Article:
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There is a shortcut to persuasive writing, and it's been around for 100 years.
It's like we got lost along the way, retreading the same old path of legal writing. Heretofore's and therefore's later, many lawyers still don't get it. Perhaps we are too proud to admit that we need editing.
We should take a page from Ernest Hemingway, one of the most influential writers of the past century. He was not a lawyer -- which may be one of the reasons he was a great writer -- but he was a master of concise and simple prose, which is the key.
That should be enough said, but we are lawyers after all. So here are some points from Bryan Garner, a law professor and writer, about the many ways that attorneys overwrite:
For an effective motion, Garner says an issue statement should take no more than 75 words. The introduction should be straightforward.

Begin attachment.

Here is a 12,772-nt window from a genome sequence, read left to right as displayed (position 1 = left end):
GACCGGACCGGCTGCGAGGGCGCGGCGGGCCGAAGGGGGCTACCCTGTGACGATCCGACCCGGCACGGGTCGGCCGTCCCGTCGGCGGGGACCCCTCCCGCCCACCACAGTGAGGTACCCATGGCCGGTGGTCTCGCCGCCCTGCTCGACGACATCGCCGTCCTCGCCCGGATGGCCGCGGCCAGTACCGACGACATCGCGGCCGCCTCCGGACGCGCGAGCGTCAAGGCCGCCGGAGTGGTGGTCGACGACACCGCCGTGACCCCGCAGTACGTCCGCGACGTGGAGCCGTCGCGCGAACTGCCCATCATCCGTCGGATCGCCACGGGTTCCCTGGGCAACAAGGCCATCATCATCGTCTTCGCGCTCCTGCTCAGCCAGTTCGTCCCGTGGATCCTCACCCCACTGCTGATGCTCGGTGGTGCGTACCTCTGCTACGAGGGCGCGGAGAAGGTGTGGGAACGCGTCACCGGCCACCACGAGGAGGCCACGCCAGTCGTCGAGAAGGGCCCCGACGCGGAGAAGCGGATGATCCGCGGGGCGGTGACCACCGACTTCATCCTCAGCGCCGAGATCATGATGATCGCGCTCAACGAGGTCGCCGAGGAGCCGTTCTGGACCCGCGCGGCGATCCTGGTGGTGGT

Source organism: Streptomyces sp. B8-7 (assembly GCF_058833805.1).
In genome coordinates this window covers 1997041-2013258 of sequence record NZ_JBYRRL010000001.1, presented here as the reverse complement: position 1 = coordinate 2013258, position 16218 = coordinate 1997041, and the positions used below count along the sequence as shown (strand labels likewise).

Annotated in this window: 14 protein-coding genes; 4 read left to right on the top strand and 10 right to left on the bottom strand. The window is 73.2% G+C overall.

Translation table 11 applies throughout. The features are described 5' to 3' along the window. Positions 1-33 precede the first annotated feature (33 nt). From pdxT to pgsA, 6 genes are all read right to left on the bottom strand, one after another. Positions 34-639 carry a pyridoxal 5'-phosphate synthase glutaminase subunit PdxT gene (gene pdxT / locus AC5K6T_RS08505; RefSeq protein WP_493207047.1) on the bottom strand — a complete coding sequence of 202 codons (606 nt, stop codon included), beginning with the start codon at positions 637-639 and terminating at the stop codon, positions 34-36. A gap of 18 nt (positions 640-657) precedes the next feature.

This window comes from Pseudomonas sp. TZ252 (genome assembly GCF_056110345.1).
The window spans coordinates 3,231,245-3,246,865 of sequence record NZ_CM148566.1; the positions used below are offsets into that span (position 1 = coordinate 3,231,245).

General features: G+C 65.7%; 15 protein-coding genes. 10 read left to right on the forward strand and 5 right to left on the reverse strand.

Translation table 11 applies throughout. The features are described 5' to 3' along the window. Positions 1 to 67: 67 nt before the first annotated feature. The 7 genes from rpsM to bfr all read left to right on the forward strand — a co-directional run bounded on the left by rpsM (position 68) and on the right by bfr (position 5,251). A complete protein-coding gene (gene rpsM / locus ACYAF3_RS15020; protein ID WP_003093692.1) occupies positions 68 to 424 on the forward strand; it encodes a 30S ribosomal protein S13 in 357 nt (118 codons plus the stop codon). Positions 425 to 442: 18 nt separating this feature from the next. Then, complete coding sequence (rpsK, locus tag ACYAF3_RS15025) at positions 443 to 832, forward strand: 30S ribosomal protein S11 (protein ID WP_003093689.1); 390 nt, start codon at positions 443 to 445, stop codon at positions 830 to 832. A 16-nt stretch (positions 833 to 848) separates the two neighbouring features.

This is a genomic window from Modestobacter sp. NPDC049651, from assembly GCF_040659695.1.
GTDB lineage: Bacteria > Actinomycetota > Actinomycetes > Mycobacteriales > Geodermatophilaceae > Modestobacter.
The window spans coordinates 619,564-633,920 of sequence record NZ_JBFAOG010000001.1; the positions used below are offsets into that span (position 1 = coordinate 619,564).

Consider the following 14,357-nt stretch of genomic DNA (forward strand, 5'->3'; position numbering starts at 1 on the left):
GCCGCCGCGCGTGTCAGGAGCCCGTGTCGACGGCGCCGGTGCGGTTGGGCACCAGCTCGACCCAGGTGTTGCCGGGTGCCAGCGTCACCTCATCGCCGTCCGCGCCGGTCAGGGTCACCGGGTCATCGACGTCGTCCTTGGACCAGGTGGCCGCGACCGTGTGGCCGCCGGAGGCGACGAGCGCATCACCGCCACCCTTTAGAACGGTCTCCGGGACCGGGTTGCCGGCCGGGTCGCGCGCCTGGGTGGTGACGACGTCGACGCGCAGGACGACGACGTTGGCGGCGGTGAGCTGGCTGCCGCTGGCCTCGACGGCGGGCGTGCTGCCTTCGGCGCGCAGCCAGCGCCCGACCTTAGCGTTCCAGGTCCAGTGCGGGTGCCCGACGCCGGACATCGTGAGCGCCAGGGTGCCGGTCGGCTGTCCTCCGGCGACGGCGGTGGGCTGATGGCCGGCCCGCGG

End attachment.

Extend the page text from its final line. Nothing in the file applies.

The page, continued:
"State the problem to be resolved," he says. "Carry through in the middle. Then put your prayer at the end."
Every professor, lawyer, or judge who has written a legal brief has some insight into legal writing. Daniel R. Schramm, a Missouri practitioner, has a few.
In his memorandum on writing a persuasive motion for summary judgment, he urges simple writing. Eliminate word burps like, "clearly," "obviously," "plainly," "patently," "absurd," "ridiculous," and other legal jargon.
"Try to use short and simple sentences," he says. "Resist the temptation to string together related concepts with conjunctions and clauses."
Ultimately, good writing is based on understanding parts of speech, rules of grammar, spelling, and other conventions. Fortunately, there are shortcuts, like lessons from Hemingway and the Hemingway Editor.
And yes, even Hemingway had an editor.